In the UK: Tuesdays, 9pm, BBC2. Available on the iPlayer In the US: Wednesdays, 10pm ET/PT, BBC America. Starts August 17
If you listened to me on Radio 5 a couple of Saturdays ago, you'd have heard me warbling on about US TV's attempts to cash in on the Mad Men period vibe with two new shows: The Playboy Club and Pan Am. Now, before anyone over here starts to feel so superior about America's supposed unoriginality - and it's debatable just how much of a cash-in those two shows are - let's have a look at BBC2's The Hour, which doesn't so much try to cash in on Mad Men as scream to the rafters, "Look! We're doing a British Mad Men! Look!"
Set a little earlier than Mad Men in 1956, this slightly navel-gazing tale does what The Playboy Club is doing by marrying Mad Men with the crime drama. In this case, we have two heroic journalists (Ben Whishaw and Romola Garai) working at the BBC's very dull newsreel service but wanting to produce the Corporation's new properly journalistic, TV news service, all while juggling their emotional lives and the prejudices of the time – men-only bars and "no coloureds, no Irish" signs in hotels. But along the way, Whishaw discovers a conspiracy involving murders, suicide and Torchwood's very own Burn Gorman.
I was on Radio 5 Live's Saturday Edition last night! Woo! Actually, I was on it last week for all of two sentences but they were good enough apparently to get me back on this week to have another go at talking about the coming season of US TV. If you want to listen to my shiny opinions of The Playboy Club, Pan Am, Castle, Parks & Recreation, Terra Nova, Falling Skies, Wilfred, In Treatment, It's Always Sunny in Philadelphia and – amazingly – Who's The Boss, fingers crossed the embedded player will let you for the next week at least (don't know if this will work in the US). My bit begins at 2h16mins in or thereabouts and lasts for about 20 minutes.
Been missing Heroes? Want something that's almost identical but a bit more average - doesn't quite hit Heroes' heights but doesn't hit its depths?
Then have I the show for you. It's about a group of different people from different backgrounds who have extraordinary abilities. They all come together to help solve crimes and fight a greater evil. They're not very interesting people, but they have some cool super powers and the plotting is actually pretty clever.
About the blog
A UK media blog focusing on the best scripted TV from around the world, with daily news, views, exclusive reviews and good conversation. There's a bit of a bias towards the latest and greatest US TV, but we also cover Scandinavian, Canadian, European and Antipodean TV, as well as UK TV ranging from new Doctor Who to old Z Cars, and BBC4 to S4C.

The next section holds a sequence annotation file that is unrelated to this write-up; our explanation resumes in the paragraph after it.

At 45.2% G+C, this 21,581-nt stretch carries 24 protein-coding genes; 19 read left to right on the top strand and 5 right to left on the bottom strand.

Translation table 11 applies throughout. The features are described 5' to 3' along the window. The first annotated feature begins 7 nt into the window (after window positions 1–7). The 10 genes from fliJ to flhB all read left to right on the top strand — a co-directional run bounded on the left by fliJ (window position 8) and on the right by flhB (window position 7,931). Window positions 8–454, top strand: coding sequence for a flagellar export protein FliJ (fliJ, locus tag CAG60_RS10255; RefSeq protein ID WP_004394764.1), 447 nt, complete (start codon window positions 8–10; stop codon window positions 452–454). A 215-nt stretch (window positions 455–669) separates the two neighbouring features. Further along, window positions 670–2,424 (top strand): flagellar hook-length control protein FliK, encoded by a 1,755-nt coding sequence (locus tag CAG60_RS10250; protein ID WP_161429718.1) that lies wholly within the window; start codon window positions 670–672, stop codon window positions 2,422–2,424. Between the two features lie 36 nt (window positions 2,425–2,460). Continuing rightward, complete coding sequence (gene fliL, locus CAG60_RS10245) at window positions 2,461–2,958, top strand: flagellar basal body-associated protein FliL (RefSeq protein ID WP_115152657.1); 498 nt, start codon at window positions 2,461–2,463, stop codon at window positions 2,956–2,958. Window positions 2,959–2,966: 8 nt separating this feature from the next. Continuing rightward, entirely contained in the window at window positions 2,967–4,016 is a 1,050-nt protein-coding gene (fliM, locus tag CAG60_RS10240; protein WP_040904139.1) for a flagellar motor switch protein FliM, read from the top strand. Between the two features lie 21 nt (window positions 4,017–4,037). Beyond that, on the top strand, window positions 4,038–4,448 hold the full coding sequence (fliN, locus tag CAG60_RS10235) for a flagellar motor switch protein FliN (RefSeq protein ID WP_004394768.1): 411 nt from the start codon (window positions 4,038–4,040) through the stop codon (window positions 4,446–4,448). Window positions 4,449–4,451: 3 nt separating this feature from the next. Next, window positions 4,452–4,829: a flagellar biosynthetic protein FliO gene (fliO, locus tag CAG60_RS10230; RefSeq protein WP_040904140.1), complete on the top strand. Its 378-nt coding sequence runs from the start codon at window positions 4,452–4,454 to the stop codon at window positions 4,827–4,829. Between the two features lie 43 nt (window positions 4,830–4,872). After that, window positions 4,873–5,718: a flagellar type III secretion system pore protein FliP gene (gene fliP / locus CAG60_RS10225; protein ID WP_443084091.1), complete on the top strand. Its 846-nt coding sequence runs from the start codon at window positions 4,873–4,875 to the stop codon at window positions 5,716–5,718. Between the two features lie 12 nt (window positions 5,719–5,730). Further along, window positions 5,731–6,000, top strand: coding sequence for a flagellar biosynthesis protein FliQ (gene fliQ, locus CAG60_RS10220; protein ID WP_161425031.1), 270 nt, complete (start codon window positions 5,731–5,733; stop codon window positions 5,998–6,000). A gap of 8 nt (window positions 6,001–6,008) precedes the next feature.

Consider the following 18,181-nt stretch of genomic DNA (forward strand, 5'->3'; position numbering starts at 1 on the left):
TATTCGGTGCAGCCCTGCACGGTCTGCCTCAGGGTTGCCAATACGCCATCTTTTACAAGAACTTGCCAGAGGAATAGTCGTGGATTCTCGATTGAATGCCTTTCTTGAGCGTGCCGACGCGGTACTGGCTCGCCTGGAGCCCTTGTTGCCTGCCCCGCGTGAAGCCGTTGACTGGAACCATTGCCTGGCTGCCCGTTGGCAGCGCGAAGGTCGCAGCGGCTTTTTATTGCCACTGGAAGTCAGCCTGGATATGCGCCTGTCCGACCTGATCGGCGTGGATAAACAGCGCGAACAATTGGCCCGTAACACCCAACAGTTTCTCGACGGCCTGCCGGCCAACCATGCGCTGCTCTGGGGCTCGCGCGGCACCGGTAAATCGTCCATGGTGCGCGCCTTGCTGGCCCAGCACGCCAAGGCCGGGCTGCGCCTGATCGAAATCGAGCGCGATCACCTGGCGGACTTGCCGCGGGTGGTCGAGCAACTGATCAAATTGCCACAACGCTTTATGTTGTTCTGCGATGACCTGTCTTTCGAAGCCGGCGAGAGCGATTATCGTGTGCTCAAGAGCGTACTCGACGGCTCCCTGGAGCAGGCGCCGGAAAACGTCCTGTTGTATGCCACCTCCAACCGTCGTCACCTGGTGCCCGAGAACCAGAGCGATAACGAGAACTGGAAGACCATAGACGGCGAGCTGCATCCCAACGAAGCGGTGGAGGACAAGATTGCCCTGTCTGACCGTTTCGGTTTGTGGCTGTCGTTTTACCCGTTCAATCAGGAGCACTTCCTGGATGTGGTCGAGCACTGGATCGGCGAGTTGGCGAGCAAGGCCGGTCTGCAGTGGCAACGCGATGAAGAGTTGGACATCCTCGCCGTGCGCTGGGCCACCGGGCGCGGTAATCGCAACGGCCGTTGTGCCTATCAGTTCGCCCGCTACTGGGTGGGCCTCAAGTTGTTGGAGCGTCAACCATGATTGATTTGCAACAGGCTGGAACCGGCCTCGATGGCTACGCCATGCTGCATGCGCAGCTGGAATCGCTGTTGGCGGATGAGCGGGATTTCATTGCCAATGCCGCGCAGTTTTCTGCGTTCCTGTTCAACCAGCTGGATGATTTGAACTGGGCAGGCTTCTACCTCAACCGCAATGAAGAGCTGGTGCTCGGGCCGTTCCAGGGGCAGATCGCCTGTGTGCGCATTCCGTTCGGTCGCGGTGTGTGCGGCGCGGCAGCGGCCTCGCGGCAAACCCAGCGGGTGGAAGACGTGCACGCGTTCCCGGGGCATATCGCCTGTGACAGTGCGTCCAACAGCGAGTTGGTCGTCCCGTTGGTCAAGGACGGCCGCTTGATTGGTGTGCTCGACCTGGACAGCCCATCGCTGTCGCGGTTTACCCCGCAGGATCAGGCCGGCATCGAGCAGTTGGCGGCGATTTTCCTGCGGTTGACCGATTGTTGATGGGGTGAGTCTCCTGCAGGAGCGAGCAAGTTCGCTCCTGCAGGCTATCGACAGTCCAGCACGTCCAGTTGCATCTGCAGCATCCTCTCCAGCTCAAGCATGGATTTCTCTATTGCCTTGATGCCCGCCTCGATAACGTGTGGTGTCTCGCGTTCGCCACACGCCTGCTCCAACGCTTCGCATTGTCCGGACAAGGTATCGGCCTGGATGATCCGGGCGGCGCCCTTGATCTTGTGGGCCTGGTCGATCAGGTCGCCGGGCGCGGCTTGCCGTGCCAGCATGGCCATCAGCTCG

Add in film, theatre, art, books, events, competitions and even weekly reviews of Wonder Woman comics, and you've (hopefully) got officially the fourth best blog on the web for media lovers. Oh yes, and there's The Barrometer, the ultimate guide to quality TV.
Praise for the blog Cision: fourth most important UK TV blog Blogging Edge: Blogger running Britain 2013
"For most of us watching the telly of an evening is a way to wind down and relax, but for Rob Buckley it’s his blogging bread and butter. With reviews of cult classics and up and coming US and Brit television shows, The Medium is Not Enough is fast becoming essential reading for TV buffs, with over 50,000 hits a month."
"The Medium Is Not Enough is a light-hearted look at TV, often from the US, but also from the UK. With varied, well-written content, the blog features healthy engagement and features well in search engines."
"Billing itself as 'officially the fourth most popular UK TV blog', there are several whimsical regulars here that could help it climb as high as number three…"
I'm Rob Buckley, a freelance journalist who writes for UK media magazines that most people have never heard of, although you might have heard me on Radio 5 Live's Saturday Edition or Afternoon Edition. I've edited Dreamwatch, Sprocket and Cambridge Film Festival Daily; been technical editor for trade magazine Televisual; reviewed films for the short-lived newspaper Cambridge Insider and the equally short-lived Death Ray and Filmstar magazines; written features for the even shorter-lived newspaper Soho Independent; and was regularly sarcastic about television on the blink-and-you-missed-it "web site for urban hedonists" The Tribe. I'm freelance now and have contributed to the likes of Broadcast, Total Content + Media, Action TV, Off The Telly, Action Network and TV Scoop.